The festival of Holi brings excitement; it brings laughter, gunjiyas, gulal, pichkaris, and thandai. It brings out the kid in adults. It brings out the kid in kids too. The traditional game of colours hides inherent dangers for children, but with a little preparation by parents, there is no need to worry.
Gulal (or Abir / Abhir) is the colourful powder used in the Holi celebrations, but they are being increasingly substituted with brighter and toxic alternatives. Some dyes and chemicals can cause skin irritation and eye injury, or even worse. Unfortunately, chemical colours can be bought for much less than herbal gulal and therein lies the dangers.
Here are some tips to keep children safe over the Holi festival:
- Goggles. As stated, toxic chemicals can do irreversible damage to the eyes. Even gentle substances can cause discomfort or infection. You can pick up a pair of fashionable Holi googles for about $5, which is a fair price for peace of mind.
- Skin Protection. Moisturiser can play a crucial part as well as a petroleum-based jelly to maintain a barrier. Coconut oil on the scalp is a helpful suggestion too. This brings us to our next points.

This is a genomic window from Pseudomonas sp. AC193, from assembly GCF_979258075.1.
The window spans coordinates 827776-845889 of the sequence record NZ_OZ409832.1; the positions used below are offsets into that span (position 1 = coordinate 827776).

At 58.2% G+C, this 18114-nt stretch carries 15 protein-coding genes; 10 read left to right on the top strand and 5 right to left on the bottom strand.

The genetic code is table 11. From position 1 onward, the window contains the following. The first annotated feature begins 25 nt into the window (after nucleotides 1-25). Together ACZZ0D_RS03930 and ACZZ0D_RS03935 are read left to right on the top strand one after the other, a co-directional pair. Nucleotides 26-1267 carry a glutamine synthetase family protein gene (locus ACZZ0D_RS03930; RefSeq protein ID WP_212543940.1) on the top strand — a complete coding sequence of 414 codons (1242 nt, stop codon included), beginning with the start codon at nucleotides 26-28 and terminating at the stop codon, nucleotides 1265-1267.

- Clothes. Most children will not want to wear a poncho or waterproofs. There is usually a compromise between long sleeves and long pants. The less skin that meets the chemicals, the better.
- Use organic. Use non-toxic, organic, herbal, or natural colours as they are better as they don’t contain any harsh or dangerous chemicals. Additionally, they won’t damage your child’s hair and or clothes.
- Balloons. Children love playing with water balloons. That’s a fact. However, water balloons can cause injuries to the eyes and skin if thrown with force. The simple pichkaris (water-gun) is a safer option worth discussing instead, especially as they can be refilled and reused.
- Behaviour. Everyone wants to play safely and enjoy themselves. Kids can get carried away (like adults). Ensure your child knows the boundaries – do not throw anything at, squirt, or harass anyone not willing to partake in the festivities.
- Ingestion. The colours should not be ingested regardless of their perceived safety. Ensure your child is aware that they are not to ingest the colours orally. Make sure they know to spit out any colours mistakenly taken in the mouth and not to swallow them.
- Supervise. The best way to ensure your child is safe and enjoys Holi is to watch them. Of course, you too can join in. By being part of the fun yourself, you get to celebrate with the children and supervise them, safe in the knowledge you’re at hand should they need you.
- Accidents happen. Should anything that requires medical attention occur, seek help immediately. If necessary, get to Accident and Emergency as soon as practicable. Remember, it is always better to be safe than sorry; encourage and practice a safe Holi with children. They will learn by your example.